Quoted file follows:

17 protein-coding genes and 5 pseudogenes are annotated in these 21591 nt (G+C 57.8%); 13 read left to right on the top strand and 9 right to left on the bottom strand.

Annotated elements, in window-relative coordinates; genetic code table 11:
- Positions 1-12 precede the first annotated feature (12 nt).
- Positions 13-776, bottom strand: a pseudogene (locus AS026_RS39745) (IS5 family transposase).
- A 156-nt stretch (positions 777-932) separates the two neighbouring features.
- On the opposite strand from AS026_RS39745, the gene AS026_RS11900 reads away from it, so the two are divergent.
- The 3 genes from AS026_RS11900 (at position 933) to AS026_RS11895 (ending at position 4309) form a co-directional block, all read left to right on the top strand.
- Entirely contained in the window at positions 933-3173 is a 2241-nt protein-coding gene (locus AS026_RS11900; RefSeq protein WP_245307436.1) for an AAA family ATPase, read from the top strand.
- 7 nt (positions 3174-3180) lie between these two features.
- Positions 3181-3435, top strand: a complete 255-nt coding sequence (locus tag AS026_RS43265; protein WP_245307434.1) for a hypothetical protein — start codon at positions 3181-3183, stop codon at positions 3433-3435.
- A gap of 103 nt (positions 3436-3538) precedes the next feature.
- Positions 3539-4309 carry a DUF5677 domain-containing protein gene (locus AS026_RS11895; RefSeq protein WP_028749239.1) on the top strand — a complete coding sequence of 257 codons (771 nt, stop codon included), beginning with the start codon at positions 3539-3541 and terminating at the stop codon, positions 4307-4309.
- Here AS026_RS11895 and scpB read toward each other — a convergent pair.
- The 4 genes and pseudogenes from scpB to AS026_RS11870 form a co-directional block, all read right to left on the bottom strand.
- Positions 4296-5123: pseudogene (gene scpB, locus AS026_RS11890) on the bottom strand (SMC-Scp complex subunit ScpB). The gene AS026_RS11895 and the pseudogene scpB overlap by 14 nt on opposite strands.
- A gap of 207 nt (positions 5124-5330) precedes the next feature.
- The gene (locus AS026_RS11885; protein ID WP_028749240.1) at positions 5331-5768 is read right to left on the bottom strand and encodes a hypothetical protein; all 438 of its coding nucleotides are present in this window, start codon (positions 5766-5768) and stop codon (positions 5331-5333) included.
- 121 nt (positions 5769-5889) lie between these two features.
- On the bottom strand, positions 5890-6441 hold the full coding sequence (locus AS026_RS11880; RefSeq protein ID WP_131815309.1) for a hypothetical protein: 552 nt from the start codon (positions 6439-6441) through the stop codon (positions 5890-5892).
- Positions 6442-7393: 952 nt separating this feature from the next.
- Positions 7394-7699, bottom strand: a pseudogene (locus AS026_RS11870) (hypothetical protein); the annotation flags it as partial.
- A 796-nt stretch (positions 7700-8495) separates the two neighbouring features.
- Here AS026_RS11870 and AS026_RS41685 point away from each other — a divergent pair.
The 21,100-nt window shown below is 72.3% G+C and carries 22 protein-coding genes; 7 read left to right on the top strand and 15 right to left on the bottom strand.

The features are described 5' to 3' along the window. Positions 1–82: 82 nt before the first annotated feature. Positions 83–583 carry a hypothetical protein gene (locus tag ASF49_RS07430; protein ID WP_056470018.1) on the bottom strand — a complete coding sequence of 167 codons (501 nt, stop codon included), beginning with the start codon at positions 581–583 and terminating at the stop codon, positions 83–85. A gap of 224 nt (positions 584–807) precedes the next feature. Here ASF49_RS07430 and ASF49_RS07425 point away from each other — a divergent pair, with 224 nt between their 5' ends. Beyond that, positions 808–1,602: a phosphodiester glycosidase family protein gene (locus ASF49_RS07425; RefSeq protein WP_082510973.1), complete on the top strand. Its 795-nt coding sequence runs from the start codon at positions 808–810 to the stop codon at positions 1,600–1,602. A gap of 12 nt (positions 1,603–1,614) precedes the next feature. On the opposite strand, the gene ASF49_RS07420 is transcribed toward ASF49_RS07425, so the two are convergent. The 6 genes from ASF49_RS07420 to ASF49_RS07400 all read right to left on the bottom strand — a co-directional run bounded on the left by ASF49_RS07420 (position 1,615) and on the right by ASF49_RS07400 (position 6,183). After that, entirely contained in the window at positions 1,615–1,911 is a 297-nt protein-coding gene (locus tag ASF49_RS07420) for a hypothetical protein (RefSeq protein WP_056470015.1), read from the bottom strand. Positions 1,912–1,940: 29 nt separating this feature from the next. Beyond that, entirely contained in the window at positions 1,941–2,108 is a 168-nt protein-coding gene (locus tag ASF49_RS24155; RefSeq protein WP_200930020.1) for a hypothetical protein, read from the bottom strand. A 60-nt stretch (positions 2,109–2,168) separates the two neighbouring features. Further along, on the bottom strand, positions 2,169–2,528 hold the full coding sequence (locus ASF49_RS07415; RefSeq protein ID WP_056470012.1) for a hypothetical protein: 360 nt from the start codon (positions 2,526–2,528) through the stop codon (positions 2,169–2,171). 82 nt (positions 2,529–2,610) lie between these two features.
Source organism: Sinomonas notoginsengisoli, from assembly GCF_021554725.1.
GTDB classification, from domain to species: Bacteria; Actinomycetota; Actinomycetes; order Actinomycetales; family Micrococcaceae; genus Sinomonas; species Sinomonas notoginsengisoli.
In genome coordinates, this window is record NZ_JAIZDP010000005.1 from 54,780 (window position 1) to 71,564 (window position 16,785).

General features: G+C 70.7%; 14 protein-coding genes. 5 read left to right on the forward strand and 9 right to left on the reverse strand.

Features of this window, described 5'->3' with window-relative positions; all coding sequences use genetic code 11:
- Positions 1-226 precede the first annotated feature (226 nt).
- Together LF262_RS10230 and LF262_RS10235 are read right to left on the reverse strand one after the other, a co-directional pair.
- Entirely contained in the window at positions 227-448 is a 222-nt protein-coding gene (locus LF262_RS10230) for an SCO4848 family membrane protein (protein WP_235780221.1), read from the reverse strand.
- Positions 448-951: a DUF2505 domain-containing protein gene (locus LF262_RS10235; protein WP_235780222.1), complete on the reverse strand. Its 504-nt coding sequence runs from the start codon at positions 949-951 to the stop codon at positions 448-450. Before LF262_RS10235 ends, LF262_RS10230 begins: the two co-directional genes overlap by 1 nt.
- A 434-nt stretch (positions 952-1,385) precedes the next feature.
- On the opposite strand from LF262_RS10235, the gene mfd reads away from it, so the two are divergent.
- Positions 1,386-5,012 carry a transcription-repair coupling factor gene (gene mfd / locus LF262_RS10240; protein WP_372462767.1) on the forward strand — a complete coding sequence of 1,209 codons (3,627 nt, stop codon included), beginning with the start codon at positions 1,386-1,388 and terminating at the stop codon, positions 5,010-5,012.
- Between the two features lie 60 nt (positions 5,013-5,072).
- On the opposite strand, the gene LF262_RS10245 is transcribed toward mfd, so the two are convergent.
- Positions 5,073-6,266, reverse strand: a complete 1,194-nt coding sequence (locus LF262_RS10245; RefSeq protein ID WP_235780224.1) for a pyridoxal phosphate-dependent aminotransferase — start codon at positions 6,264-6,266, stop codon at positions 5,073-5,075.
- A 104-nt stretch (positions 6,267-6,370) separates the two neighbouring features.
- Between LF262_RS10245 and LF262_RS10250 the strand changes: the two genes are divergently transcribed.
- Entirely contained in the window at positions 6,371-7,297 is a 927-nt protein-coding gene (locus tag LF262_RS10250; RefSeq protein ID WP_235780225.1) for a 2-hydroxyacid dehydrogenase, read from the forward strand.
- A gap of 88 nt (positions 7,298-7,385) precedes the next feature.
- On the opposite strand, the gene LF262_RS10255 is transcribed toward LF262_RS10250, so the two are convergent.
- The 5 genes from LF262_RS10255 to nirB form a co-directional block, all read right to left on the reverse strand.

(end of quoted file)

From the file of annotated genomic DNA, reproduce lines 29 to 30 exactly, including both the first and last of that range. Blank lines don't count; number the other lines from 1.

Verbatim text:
General features: G+C 70.7%; 14 protein-coding genes. 5 read left to right on the forward strand and 9 right to left on the reverse strand.

Features of this window, described 5'->3' with window-relative positions; all coding sequences use genetic code 11: